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Chapatis, cupcakes and crème brulees!

22 Sep

This is a bit of a random update as I’ve been away from the blogging scene for a while. I finished my 3rd year medical exams, travelled around Uganda, went home to Holland and have now commenced my penultimate year of medical school (the holidays seem such a distant memory already!). I have only recently managed to get back in the kitchen and I’ve been cooking up some rather random experiments. Here are a couple of little odds and sods which I thought I’d share….


I’ve always wanted to know how to make chapatis as I am a massive fan of a good curry. For some reason I always thought they would require a lot of effort. I am happy to report that this assumption, my friends, is nonsense. Never again will I buy a chapati! It is literally a few handfuls of flour, a pinch of salt, a little cold water and a splash of olive oil to bring it all together to make a dough. You don’t even need to measure things! Knead the dough into a good happy place, and let it sit and rest for 20 minutes, then roll out your pride and joy into little round circles to be thrown into a hot, hot, hot pan and dry fried each side for a minute. Don’t roll them too thinly or they’ll come out crispy, and don’t cook them for too long or they’ll also come out crispy. They’re fantastic with a home made curry, and it’s an easy, easy choice to impress your mates with your impeccable culinary skills (they don’t need to know they took a few minutes to prepare!).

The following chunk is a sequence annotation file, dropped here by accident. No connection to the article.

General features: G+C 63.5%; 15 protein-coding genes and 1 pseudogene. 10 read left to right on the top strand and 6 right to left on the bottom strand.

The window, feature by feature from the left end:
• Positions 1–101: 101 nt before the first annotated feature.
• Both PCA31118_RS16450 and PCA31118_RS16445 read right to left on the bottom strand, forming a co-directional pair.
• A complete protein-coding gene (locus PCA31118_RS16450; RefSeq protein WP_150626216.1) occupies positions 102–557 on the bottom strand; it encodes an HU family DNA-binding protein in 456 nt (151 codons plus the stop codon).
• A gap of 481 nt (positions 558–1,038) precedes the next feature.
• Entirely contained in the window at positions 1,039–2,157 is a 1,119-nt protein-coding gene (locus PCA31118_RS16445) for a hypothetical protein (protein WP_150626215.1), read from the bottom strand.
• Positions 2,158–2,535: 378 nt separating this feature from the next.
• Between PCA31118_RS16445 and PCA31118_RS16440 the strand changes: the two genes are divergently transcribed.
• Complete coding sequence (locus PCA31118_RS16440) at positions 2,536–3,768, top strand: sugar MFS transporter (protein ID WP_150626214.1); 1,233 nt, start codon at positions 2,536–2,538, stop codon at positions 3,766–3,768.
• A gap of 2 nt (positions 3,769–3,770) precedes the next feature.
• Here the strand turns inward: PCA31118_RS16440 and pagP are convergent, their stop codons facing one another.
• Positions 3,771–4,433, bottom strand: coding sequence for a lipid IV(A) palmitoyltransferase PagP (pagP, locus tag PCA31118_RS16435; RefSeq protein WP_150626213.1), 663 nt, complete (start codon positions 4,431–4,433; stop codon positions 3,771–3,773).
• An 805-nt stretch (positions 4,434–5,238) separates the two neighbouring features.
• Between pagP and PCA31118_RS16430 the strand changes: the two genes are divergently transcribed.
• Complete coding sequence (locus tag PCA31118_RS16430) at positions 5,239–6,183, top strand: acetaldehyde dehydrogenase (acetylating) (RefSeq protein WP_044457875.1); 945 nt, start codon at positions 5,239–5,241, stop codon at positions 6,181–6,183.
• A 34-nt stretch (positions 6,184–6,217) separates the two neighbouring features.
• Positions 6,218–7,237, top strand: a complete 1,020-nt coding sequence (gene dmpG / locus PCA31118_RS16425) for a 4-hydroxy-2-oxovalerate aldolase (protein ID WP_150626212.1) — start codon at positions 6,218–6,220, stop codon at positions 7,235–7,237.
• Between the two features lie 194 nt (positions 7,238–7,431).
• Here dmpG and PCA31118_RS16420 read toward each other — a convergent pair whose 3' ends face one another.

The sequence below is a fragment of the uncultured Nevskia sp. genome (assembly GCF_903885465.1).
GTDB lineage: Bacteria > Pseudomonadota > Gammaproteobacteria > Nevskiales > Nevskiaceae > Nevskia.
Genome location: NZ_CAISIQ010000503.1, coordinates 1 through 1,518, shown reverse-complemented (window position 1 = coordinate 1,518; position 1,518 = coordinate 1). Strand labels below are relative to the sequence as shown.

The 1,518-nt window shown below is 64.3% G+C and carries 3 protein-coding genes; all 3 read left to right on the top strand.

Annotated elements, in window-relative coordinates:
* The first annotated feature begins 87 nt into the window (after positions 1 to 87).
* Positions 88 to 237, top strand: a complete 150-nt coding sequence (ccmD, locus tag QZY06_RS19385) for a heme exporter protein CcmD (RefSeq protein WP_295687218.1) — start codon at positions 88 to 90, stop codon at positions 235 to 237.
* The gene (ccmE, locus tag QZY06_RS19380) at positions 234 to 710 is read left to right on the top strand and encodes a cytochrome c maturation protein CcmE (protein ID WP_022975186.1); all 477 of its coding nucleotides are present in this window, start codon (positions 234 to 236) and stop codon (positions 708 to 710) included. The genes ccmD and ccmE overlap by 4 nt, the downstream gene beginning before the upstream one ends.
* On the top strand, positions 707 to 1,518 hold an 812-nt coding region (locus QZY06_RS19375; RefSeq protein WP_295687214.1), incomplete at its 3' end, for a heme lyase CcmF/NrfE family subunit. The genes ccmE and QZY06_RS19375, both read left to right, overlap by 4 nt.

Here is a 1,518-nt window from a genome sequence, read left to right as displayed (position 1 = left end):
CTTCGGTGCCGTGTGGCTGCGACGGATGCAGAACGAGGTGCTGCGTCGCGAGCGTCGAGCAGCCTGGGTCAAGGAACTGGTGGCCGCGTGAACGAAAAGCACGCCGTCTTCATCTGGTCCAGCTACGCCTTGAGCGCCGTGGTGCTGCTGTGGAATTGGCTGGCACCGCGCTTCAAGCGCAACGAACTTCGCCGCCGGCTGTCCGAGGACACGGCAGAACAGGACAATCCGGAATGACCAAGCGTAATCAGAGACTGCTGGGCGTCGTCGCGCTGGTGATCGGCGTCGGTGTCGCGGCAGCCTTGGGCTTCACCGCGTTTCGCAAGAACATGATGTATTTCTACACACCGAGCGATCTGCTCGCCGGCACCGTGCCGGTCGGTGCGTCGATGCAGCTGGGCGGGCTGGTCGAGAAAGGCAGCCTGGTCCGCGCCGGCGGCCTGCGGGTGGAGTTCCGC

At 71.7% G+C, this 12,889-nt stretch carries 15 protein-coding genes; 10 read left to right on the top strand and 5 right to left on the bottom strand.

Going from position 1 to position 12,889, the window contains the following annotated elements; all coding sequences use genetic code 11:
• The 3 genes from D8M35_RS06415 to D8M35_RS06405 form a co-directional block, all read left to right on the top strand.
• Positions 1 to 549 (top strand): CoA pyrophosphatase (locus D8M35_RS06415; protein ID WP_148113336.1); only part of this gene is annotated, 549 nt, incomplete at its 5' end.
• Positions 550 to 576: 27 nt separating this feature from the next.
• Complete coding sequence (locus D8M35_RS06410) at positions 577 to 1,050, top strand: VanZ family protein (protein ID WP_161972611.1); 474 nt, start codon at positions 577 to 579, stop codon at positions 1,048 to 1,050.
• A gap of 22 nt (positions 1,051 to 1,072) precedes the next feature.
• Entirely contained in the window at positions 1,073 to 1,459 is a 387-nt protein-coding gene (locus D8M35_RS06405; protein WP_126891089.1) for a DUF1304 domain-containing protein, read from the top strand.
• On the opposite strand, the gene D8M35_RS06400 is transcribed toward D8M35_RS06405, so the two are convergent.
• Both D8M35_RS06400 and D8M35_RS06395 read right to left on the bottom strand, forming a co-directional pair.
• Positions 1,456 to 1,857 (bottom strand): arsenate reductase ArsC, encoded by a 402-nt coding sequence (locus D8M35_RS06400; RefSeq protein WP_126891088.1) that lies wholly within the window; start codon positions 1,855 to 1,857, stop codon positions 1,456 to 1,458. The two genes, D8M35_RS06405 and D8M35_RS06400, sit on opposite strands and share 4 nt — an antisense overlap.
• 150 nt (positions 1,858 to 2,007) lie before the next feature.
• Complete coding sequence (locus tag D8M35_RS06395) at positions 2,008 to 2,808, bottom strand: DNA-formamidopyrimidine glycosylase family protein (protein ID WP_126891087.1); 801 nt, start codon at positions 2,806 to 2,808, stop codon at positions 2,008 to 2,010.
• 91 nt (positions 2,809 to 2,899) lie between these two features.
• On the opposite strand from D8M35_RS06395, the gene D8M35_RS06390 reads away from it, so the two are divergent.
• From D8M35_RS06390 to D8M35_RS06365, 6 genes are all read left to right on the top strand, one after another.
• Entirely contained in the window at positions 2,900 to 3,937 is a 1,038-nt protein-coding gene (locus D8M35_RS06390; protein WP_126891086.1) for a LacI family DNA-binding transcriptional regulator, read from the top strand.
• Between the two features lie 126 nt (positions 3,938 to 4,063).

Creme Brulees

I’ve always wanted to try to make creme brulees. They are my mum’s absolute favourite dessert and the look of disappointment on her face when we go out for dinner and the creme brulee doesn’t crack when she drops her spoon onto it has spurred me on to get busy trying to make them. In my head I thought these would be really tricky to do, especially as everyone I speak to about anything remotely custardy reacts with a sharp intake of breath, and whispers of ‘curdled custard’ haunt my dreams for days. It was a Saturday afternoon and having made a monster of a pavlova for the night before I had a load of yolks to use up. Now, just a quick tip – the creme brulees don’t actually require you to make custard, but if you want to make custard, do it over a low heat, whisking constantly and heating very slowly. As soon as it starts to thicken take it off the heat and whisk like your life depends on it. No longer will you be haunted by ‘curdled’ and ‘custard’, and scrambled egg will be a thing of the past.

The creme brulees are easy (although no, not healthy).

Recipe (makes 2)

225ml double cream
1 vanilla pod
25 grams caster sugar
2 egg yolks
4 tsp brown caster sugar